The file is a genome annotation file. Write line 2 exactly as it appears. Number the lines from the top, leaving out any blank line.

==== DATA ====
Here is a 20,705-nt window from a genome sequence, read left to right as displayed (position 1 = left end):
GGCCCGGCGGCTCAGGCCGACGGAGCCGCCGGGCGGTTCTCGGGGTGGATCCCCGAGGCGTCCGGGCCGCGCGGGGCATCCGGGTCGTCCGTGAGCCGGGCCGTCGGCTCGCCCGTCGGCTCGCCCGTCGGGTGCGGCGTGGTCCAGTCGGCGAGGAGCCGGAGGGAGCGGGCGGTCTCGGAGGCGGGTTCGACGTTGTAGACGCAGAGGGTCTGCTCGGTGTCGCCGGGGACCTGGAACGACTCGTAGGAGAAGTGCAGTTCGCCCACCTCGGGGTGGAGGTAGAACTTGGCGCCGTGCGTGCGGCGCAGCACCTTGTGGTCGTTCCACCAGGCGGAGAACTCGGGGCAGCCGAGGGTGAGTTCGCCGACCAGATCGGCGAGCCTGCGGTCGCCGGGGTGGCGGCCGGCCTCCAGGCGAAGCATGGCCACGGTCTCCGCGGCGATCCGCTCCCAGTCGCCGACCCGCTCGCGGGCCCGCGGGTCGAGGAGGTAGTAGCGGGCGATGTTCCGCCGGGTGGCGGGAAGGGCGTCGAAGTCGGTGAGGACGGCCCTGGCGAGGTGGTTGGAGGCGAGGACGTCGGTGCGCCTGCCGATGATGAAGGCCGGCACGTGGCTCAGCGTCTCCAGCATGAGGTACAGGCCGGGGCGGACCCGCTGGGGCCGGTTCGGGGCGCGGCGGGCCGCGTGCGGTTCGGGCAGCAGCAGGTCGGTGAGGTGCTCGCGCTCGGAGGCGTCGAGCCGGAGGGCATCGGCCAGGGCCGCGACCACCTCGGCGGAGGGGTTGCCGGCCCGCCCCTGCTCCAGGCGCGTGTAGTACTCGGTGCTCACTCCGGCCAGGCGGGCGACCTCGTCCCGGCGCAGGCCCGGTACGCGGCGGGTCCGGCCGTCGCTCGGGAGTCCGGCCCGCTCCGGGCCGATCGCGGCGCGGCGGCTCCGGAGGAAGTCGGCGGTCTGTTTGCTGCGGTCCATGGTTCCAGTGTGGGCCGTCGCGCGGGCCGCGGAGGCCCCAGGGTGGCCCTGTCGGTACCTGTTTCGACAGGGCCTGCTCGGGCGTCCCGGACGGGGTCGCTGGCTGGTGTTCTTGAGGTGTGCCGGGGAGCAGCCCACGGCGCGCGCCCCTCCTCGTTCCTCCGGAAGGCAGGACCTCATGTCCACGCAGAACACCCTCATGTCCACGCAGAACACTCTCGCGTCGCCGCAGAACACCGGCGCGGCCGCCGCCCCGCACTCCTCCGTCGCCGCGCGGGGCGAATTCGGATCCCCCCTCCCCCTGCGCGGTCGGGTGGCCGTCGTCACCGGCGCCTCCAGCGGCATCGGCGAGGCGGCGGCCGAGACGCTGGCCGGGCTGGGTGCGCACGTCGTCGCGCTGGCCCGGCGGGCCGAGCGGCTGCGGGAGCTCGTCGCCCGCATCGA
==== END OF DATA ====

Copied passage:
GGCCCGGCGGCTCAGGCCGACGGAGCCGCCGGGCGGTTCTCGGGGTGGATCCCCGAGGCGTCCGGGCCGCGCGGGGCATCCGGGTCGTCCGTGAGCCGGGCCGTCGGCTCGCCCGTCGGCTCGCCCGTCGGGTGCGGCGTGGTCCAGTCGGCGAGGAGCCGGAGGGAGCGGGCGGTCTCGGAGGCGGGTTCGACGTTGTAGACGCAGAGGGTCTGCTCGGTGTCGCCGGGGACCTGGAACGACTCGTAGGAGAAGTGCAGTTCGCCCACCTCGGGGTGGAGGTAGAACTTGGCGCCGTGCGTGCGGCGCAGCACCTTGTGGTCGTTCCACCAGGCGGAGAACTCGGGGCAGCCGAGGGTGAGTTCGCCGACCAGATCGGCGAGCCTGCGGTCGCCGGGGTGGCGGCCGGCCTCCAGGCGAAGCATGGCCACGGTCTCCGCGGCGATCCGCTCCCAGTCGCCGACCCGCTCGCGGGCCCGCGGGTCGAGGAGGTAGTAGCGGGCGATGTTCCGCCGGGTGGCGGGAAGGGCGTCGAAGTCGGTGAGGACGGCCCTGGCGAGGTGGTTGGAGGCGAGGACGTCGGTGCGCCTGCCGATGATGAAGGCCGGCACGTGGCTCAGCGTCTCCAGCATGAGGTACAGGCCGGGGCGGACCCGCTGGGGCCGGTTCGGGGCGCGGCGGGCCGCGTGCGGTTCGGGCAGCAGCAGGTCGGTGAGGTGCTCGCGCTCGGAGGCGTCGAGCCGGAGGGCATCGGCCAGGGCCGCGACCACCTCGGCGGAGGGGTTGCCGGCCCGCCCCTGCTCCAGGCGCGTGTAGTACTCGGTGCTCACTCCGGCCAGGCGGGCGACCTCGTCCCGGCGCAGGCCCGGTACGCGGCGGGTCCGGCCGTCGCTCGGGAGTCCGGCCCGCTCCGGGCCGATCGCGGCGCGGCGGCTCCGGAGGAAGTCGGCGGTCTGTTTGCTGCGGTCCATGGTTCCAGTGTGGGCCGTCGCGCGGGCCGCGGAGGCCCCAGGGTGGCCCTGTCGGTACCTGTTTCGACAGGGCCTGCTCGGGCGTCCCGGACGGGGTCGCTGGCTGGTGTTCTTGAGGTGTGCCGGGGAGCAGCCCACGGCGCGCGCCCCTCCTCGTTCCTCCGGAAGGCAGGACCTCATGTCCACGCAGAACACCCTCATGTCCACGCAGAACACTCTCGCGTCGCCGCAGAACACCGGCGCGGCCGCCGCCCCGCACTCCTCCGTCGCCGCGCGGGGCGAATTCGGATCCCCCCTCCCCCTGCGCGGTCGGGTGGCCGTCGTCACCGGCGCCTCCAGCGGCATCGGCGAGGCGGCGGCCGAGACGCTGGCCGGGCTGGGTGCGCACGTCGTCGCGCTGGCCCGGCGGGCCGAGCGGCTGCGGGAGCTCGTCGCCCGCATCGA